Looking where she stands today, it's hard not to marvel how far Jawaher Binhamoodah has come.

Today, the 32-year-old Rochester resident is a newly minted registered nurse at Mayo Clinic, financially stable and, for the first time in her life, on an upwardly mobile path.

What a difference a few years can make. Binhamoodah, a Somalian/Yemeni immigrant, was once a cash-strapped newcomer to Rochester, working two jobs and struggling to learn a new language.

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"I didn't have any resources," Binhamoodah said about her move to Rochester in 2014. "I didn't know where to start. I didn't know anything."

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Beyond her own grit and determination, Binhamoodah credits a program called Bridges to Healthcare with help in guiding and redirecting her life.

A collaboration between the Hawthorne Center, Workforce Development, Inc., and Rochester Community and Technical College, the program pairs students with a career counselor called a "navigator" who helps steer the student around obstacles.

For the financially stressed, it might be tuition assistance. For the academically struggling, it could be tutoring help. For a person with car problems, it might be a bus pass.

Since the program was started in 2013, 552 graduates have found work in health care fields, 40 percent at Mayo Clinic. Eighty percent of the graduates hired at Mayo are from racially or ethnically diverse populations. Graduates have found work as home health aides, nurses, phlebotomists, patient care associates and hemodialysis technicians.

The program would undergo its first major expansion to other parts of Southern Minnesota under a legislative proposal in St. Paul.

Riverland Community College is seeking start-up funds to create its own program at its campuses in Austin, Albert Lea and Owatonna. But the program, officials say, would be re-invented and scaled to meet the area's own economic needs, with a focus on manufacturing as well as health care..

"We're trying to reach out to broader network of businesses to help us," said Barbara Embacher, Riverland's vice president for academic and student affairs. "But we're not just going to focus on health care. We want to do this in manufacturing areas as well."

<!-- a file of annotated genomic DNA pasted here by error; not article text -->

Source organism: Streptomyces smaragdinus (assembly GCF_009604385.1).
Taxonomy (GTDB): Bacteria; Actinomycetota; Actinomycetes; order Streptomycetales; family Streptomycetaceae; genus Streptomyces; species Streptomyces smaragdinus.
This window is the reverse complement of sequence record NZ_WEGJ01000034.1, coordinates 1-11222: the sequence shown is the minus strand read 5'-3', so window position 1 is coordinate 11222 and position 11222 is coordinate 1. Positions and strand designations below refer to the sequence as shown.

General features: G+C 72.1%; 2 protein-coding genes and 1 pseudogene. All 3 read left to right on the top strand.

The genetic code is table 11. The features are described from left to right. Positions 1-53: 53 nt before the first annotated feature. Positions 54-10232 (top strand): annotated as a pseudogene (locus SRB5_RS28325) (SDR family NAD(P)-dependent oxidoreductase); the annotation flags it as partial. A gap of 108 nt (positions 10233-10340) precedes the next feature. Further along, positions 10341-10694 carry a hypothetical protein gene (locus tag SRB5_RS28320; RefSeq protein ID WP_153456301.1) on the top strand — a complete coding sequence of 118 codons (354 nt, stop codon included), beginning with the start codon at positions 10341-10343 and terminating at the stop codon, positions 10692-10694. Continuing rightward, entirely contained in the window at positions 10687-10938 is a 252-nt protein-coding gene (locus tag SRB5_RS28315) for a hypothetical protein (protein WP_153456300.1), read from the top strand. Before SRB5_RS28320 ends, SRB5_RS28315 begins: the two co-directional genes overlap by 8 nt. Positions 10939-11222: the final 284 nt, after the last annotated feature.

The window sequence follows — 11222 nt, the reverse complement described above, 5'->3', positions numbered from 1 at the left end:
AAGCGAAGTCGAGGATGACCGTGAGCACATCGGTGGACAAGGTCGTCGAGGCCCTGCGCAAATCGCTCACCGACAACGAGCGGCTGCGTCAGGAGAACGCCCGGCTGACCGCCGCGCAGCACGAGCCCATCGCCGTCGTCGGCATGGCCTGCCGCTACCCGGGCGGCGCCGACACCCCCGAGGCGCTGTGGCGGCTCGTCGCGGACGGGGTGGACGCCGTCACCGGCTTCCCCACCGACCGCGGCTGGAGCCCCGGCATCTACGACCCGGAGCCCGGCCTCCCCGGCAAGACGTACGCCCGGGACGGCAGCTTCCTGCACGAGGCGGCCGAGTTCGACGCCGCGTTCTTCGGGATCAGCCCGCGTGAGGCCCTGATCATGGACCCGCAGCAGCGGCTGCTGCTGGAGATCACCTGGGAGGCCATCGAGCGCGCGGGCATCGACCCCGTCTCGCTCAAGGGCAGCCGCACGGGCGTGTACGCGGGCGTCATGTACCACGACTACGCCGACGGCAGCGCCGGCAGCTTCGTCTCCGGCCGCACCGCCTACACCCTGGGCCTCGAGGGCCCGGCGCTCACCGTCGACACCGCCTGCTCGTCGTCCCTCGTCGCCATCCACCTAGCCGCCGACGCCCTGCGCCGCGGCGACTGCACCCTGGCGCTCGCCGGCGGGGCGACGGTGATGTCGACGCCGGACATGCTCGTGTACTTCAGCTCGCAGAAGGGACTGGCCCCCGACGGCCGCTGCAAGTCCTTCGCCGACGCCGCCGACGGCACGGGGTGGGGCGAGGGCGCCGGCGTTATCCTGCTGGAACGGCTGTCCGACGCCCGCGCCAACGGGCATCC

Funding for the Rochester program comes from both public and private sources. An annual $250,000 appropriation from the Legislature has funded Bridges for each of the last four years, according to state Rep. Liz Bolden, a Rochester legislator who is carrying the legislation in the House.

Mayo Clinic contributes $120,000 a year, and another $100,000 comes from a Bremer Foundation grant.

The Rochester program serves more than 70 students a year, Boldon said, and an expansion to Riverland's three campuses could bring as many as 60 additional students.

Embacher said Riverland hasn't yet sought a financial commitment from private employers, because "we need to know if we have the state funds to get this off the ground."

Officials are seeking $475,000 from the Legislature for an expanded program to include Riverland, Embacher said. The House bill provides $475,000 a year, but the money would be doled out on competitive grant basis among programs. The Senate legislation seeks $300,000 for an expanded Bridges program.

Jinny Rietman, executive director of Workforce Development, Inc., said officials have received encouragement from legislators to expand the nationally recognized program to other parts of the state. "If this program is so successful, why aren't we doing it everywhere," legislators have reportedly said.

Supporters say the program works because it taps and develops workforce potential that otherwise might not be realized but for the program. And it matches them to employers and organizations that are desperate for workers.

"This is a program that has a track record and proven success," Boldon said.

Binhamoodah said when she started taking adult basic education classes at Hawthorne, she didn't have the financial means to go full-time. Her goal was to take a class at a time to improve her English.

"I'd been out of school for too long. And I graduated in a different language," said Binhamoodah, who speaks Arabic and graduated from a Kuwaiti high school.

She was also working two jobs. When she entered the Bridges program, she got help from a financial counselor on how to budget and save money for tuition. Later, when she made the transition from Hawthorne to Rochester Community and Technical College, she felt overwhelmed emotionally and financially.

"All I see is like high school kids. I'm like, 'OK, I think I'm too old for this," Binhamoodah, who was then in her late 20s, recalled.

The Bridges program helped temper the stress by paying her tuition at a certain point. For Binhamoodah, the financial help was a big deal. It allowed her to simplify her life by working one job instead of two and to focus on her academics.

"The funding was a big deal for me," she said. "They're like, 'OK, just pick one job and focus on school.' That was a huge encouragement for me to do better."

Her happiest moment, she said, was being accepted into RCTC's nursing program.

"I told myself, 'I'm not going to get in.' But then I saw the letter come into the mail and saw 'congratulations' in the first sentence," Binhamoodah said. "I think that was the happiest day."

She began working in the cardiac surgery floor at Mayo earlier this year after graduating from the nursing program.

"It's been a wonderful journey," she said.